Results 1 to 10 of 10
  1. #1
    Join Date
    Mar 2007
    Location
    Chicago, IL
    Posts
    2,797

    Default Deadfront Terminology Question

    When a deadfront consists of a front plate (on which the cover door hinges) and a separate section connected to the front plate which fits over the breakers, what is the correct terminology for:

    1) The front plate on which the door hinges.
    2) The inner section which fits over the breakers.

    Thanks

    Similar Threads:
    2018 ASHI InspectionWorld
    Michael Thomas
    Paragon Property Services Inc., Chicago IL
    http://paragoninspects.com

  2. #2
    Join Date
    Feb 2009
    Location
    On The Mason-Dixon Line
    Posts
    577

    Default Re: Deadfront Terminology Question

    A basic residential panel has a cover. A one piece cover that when removed exposes the entire interior of the panel.
    A commercial panel commonly has a cover and a dead-front. When you remove the cover it exposes the gutter space around the interior of the panel,but the panelboard itself and the breakers are still covered by the dead-front.

    So when you said:
    the front plate on which the door hinges - that is a cover
    The inner section which fits over the breakers-- That is a dead-front

    Hope this helps


  3. #3
    Robert Meier's Avatar
    Robert Meier Guest

    Default Re: Deadfront Terminology Question

    Quote Originally Posted by ken horak View Post
    A basic residential panel has a cover. A one piece cover that when removed exposes the entire interior of the panel.
    A commercial panel commonly has a cover and a dead-front. When you remove the cover it exposes the gutter space around the interior of the panel,but the panelboard itself and the breakers are still covered by the dead-front.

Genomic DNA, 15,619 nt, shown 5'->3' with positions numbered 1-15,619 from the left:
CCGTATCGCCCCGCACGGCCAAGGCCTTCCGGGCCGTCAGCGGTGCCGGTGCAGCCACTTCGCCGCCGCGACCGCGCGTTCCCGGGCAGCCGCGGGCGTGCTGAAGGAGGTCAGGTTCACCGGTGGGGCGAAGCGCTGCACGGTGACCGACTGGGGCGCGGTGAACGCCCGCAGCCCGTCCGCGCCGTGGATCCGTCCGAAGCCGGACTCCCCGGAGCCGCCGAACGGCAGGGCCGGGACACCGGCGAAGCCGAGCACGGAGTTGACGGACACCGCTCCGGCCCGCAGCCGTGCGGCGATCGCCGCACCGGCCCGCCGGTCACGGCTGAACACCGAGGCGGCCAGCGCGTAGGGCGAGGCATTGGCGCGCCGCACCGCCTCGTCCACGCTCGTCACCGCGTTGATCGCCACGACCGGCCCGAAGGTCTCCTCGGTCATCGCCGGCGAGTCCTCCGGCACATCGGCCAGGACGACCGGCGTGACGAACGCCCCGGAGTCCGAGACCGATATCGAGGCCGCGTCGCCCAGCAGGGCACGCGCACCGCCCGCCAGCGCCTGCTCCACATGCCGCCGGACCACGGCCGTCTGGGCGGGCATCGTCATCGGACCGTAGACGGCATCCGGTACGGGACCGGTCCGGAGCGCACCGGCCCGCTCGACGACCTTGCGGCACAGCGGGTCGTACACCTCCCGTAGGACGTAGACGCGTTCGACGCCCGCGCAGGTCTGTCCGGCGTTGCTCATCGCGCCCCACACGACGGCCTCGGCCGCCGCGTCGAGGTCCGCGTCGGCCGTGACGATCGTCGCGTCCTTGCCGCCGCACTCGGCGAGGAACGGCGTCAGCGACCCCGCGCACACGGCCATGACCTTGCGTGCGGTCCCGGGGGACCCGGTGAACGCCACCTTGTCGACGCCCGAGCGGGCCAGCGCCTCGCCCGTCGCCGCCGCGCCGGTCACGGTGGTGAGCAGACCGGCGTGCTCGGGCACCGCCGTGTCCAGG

So when you said:
    the front plate on which the door hinges - that is a cover
    The inner section which fits over the breakers-- That is a dead-front

    Hope this helps
    Ken where can we find these definitions?


  4. #4
    Join Date
    Feb 2009
    Location
    On The Mason-Dixon Line
    Posts
    577

    Default Re: Deadfront Terminology Question

    Quote Originally Posted by Robert Meier View Post
    Ken where can we find these definitions?
    From 30 years of experience in the electrical field

    PLUS

    From Square D : Everything marked F1 is listed as Deadfront in the charts
    http://static.schneider-electric.us/...1670SB9601.pdf

    Matter of fact if you spend some time researching the Scheinder electric ( square D) website for the various panels you wil see the term Deadfront everywhere with pictures of what I decribed

    Hope This helps


  5. #5
    Join Date
    Mar 2007
    Location
    Chicago, IL
    Posts
    2,797

    Default Re: Deadfront Terminology Question

    Here are the two "sections", what I am trying to report is the missing bolt connecting them:

    ***IMPORTANT*** You Need To Register To View Images ***IMPORTANT*** You Need To Register To View Images
    Michael Thomas
    Paragon Property Services Inc., Chicago IL
    http://paragoninspects.com

  6. #6
    Join Date
    Feb 2009
    Location
    On The Mason-Dixon Line
    Posts
    577

    Default Re: Deadfront Terminology Question

    Quote Originally Posted by Michael Thomas View Post
    Here are the two "sections", what I am trying to report is the missing bolt connecting them:

    From what I can see in that picture you are dealing with a Square D flush mount cover . It is a one piece cover for a residential panel ,( or I should say a 120/240 volt single phase panel)
    . Those covers have the part that covers the breakers on a pin that has a spring on it. Square D refers to this as "automatic flush adjustment"
    Did You remove the cover ? Looks like to me the pin is there ( from what I can see)
    On the label it should list the cover part number. It is a common part found in most home improvement stores like Lowes and Home Depot and electrical supply houses.( Go to lowes or home depot and look at them in the electrical aisle and you will see what I'm talking about)

    Last edited by ken horak; 02-20-2012 at 10:25 AM.